How many jobs do you expect to have during your career?
It’s a fascinating question for all of us, regardless of talent or industry focus.
To properly illustrate, let’s begin with an assumption that is likely to be generally accepted:
Gone are the days of working for one business for the duration of an entire career.
Once upon a time, starting at the bottom of the totem pole with an entry-level job and working up the ladder of hierarchy over decades of service was fairly standard. Ultimately one would follow this scenario, work him or herself up the ladder, then one day retire and ride off into the proverbial sunset – with maybe a business issued gold watch as a token of appreciation for years of service and loyalty.
We certainly don’t live in the workplace that your grandparents knew.
With modern day elements such as the great resignation, and remote work being far more the norm than the exception, it’s probably wise to accept the likelihood that your career will have as many shifts in it as it will steps up any one ladder.
But that doesn’t have to be a bad thing, and it doesn’t mean you still can’t get that gold watch, if that’s what you’re after.
If anything, the present day work environment should be viewed as offering a stronger freedom that our relative predecessors couldn’t have imagined.
Ours is the freedom to build a unique story at one’s own pace, freedom to best capture our talents faster, freedom to chase our very own success story, and freedom to best achieve whatever our lofty goals may look like.
Just don’t expect freedom to always be a linear process.
The U.S. Bureau of Labor Statistics has stated that on average, men and women are likely to have about a dozen different jobs during their career. Men average 12.6, while women average 12.3.
If you’re like most business professionals, these figures indicate that you’ll make career changes every few years. And while change is inevitable, the freedom of changing jobs does not have to be coupled with uncertainty and fear.
This is where mentorship can enter the building while playing a role of remarkable value.
When mentorship is thrown into the equation, changes and freedom become empowered with direction.
Think of career changes like a roadmap. There are options in which roads to take, options in the scenery of the drive, and options as to how best get to the desired destination. A mentor is a trusted guide who understands that map. The mentor has been there, done that, and gotten the t-shirt along the way. A mentor is someone who will know which roads to take, and which roads to steer clear from. A mentor will understand if potential shortcuts are real or perceived. And a mentor will be able to tell you just how fast and how far you’ll be able to go before you need to refuel.
Perhaps best of all, a trusted mentor can give you all the details about that destination you’re seeking.
Throughout history, there are countless examples of mentors who have empowered their mentees to capture their own beautiful freedom with stunning results. At the core of these relationships the mentor gave proper directions to their mentee which allowed them to make the roadmap journey a safe and successful one.
A few examples of successful mentor/mentee relationships look like this:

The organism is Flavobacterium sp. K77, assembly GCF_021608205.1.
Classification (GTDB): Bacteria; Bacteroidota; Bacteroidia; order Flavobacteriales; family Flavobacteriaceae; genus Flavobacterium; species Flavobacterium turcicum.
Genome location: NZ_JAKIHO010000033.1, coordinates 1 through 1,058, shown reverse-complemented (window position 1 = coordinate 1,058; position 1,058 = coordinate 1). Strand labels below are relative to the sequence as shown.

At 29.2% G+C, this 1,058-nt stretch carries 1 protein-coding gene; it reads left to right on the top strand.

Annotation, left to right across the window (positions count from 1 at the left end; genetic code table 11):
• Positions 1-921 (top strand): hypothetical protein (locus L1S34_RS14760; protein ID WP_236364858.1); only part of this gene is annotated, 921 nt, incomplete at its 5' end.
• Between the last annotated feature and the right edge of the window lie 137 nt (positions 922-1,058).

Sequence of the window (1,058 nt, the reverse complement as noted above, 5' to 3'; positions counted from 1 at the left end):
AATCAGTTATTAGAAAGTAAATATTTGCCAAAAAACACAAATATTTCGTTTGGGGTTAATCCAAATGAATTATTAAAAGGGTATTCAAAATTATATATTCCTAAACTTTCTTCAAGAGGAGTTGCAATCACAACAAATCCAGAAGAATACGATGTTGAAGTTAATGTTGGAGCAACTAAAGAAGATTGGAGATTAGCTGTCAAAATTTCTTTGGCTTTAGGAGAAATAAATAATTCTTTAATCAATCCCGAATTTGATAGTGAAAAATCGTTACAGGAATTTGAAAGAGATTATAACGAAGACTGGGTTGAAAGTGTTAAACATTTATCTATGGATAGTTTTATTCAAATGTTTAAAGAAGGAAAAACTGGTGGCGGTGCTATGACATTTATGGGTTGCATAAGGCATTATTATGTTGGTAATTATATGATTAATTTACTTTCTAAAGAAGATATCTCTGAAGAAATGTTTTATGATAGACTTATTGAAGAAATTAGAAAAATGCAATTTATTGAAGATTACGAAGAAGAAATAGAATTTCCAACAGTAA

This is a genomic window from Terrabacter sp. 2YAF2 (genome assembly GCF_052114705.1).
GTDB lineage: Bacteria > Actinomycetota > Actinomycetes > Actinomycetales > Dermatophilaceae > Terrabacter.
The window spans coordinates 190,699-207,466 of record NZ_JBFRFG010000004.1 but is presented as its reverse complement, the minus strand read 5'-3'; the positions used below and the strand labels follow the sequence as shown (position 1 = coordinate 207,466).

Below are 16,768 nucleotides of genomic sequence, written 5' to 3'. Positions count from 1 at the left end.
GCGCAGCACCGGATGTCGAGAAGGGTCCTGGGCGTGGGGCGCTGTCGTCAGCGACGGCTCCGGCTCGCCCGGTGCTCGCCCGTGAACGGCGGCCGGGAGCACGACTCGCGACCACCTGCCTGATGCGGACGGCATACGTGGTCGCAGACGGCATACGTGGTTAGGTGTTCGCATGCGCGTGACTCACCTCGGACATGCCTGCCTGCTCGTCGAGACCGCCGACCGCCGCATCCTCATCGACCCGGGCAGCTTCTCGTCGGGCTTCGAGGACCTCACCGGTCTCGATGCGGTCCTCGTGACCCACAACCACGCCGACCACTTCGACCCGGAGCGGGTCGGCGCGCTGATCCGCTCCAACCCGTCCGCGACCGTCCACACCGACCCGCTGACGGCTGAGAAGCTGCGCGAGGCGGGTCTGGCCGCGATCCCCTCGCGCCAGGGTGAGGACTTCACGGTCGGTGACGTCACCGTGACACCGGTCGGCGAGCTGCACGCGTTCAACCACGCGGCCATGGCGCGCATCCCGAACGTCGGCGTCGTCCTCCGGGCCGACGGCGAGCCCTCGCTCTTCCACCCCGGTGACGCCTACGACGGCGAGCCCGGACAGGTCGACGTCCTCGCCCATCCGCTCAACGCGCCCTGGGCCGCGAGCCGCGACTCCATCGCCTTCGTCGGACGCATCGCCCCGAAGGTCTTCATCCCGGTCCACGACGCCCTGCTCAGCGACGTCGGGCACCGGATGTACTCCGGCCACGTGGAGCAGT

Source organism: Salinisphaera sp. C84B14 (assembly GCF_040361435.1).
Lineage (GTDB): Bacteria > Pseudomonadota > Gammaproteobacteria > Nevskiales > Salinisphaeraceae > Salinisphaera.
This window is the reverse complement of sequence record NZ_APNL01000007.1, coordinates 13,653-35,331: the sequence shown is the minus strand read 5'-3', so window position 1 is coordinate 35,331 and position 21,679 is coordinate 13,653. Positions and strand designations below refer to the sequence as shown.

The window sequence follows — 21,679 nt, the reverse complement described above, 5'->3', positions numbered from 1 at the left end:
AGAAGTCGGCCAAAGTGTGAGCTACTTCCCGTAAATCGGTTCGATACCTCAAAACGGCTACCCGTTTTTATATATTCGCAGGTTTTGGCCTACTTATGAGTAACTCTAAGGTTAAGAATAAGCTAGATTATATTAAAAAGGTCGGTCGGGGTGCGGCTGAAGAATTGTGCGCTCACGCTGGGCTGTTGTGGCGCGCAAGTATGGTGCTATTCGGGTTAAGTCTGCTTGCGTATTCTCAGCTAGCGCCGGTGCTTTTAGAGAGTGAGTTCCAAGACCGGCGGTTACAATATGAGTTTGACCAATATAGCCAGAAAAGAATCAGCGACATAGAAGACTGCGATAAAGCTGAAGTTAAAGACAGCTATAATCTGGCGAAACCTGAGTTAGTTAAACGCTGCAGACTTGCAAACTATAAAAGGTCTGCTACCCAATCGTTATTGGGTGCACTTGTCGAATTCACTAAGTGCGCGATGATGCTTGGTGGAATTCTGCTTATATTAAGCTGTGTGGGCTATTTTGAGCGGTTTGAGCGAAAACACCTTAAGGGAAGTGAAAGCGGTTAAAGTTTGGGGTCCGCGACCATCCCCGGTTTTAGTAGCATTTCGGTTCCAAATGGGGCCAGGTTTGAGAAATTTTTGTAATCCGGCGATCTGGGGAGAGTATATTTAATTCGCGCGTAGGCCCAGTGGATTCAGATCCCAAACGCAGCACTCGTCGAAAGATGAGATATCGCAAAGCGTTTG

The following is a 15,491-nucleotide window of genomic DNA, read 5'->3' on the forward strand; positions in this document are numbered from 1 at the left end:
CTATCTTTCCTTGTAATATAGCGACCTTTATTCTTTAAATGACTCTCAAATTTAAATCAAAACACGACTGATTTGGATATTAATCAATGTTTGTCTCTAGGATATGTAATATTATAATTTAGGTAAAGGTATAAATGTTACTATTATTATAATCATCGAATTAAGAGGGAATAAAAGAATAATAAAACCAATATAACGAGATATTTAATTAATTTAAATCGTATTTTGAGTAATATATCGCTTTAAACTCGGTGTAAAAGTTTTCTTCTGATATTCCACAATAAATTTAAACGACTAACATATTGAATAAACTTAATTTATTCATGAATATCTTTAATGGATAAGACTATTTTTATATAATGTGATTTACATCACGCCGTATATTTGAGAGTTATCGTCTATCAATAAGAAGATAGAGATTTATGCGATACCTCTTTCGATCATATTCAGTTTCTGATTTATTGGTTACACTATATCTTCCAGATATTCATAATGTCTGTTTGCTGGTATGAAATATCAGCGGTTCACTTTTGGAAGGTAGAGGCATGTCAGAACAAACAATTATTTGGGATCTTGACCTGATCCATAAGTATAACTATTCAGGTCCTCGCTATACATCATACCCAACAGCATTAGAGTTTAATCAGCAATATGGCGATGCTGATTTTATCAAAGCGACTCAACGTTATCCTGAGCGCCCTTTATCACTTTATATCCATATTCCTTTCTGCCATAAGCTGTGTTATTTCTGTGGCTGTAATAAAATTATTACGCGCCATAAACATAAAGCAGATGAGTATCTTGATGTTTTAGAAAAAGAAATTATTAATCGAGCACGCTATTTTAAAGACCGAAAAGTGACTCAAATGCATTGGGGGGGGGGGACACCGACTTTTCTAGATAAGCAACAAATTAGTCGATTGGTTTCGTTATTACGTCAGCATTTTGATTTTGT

Maya Angelou mentored Oprah Winfrey.
Steve Jobs mentored Mark Zuckerberg.
Socrates mentored Plato and Aristotle.
Christian Dior mentored Yves St. Laurent
Though a wildly diverse sampling of mentorship success stories, these four examples show the value and power of adhering to the wisdom of somebody who understood the roadmap.
In reviewing the names of the 4 mentees’ at the listed on the tail end of each of those examples, it’s likely that you can recall the general accomplishments of each of them, and how they impacted our world for the better. It is interesting to consider how their impact may have been hindered or halted along the way had they not had the custom direction through their own roadmaps on the way to achieving their respective successes. Their freedom was empowered because of the experience and expertise of mentors who already conquered the map, and were willing to give back.
Mentor-led professionals often attest that the direction received from mentors have helped them far beyond navigating the roadmap. It’s an influence that goes levels deep, and comes in a myriad of ways. Though the experience may be varied, the impact created through a mentor is unforgettable.
Many mentees acknowledge a stronger feeling of overall confidence. Many mentees feel a stronger leadership capability that was lacking prior to their mentor relationship. Mentees often feel more fulfillment within their work, and overall job satisfaction. Additional clarity and understanding of complex work environments are another noted benefit of learning from a mentor. Mentees attest that their ability to problem solve and make difficult decisions are often simplified. Finally, a stronger ability to create and grow a valuable network because of enhanced social skills is another noted benefit of learning from a trusted mentor.
While the benefits of a relationship are varied and significant, the fulfillment and results linked to the direction of a trusted resource cannot be undermined.
In the present day, changes are to be expected while freedom is there for the taking. However, having somebody who can provide direction at each turn on the roadmap is likely to change the journey to the desired destination into a truly beautiful ride.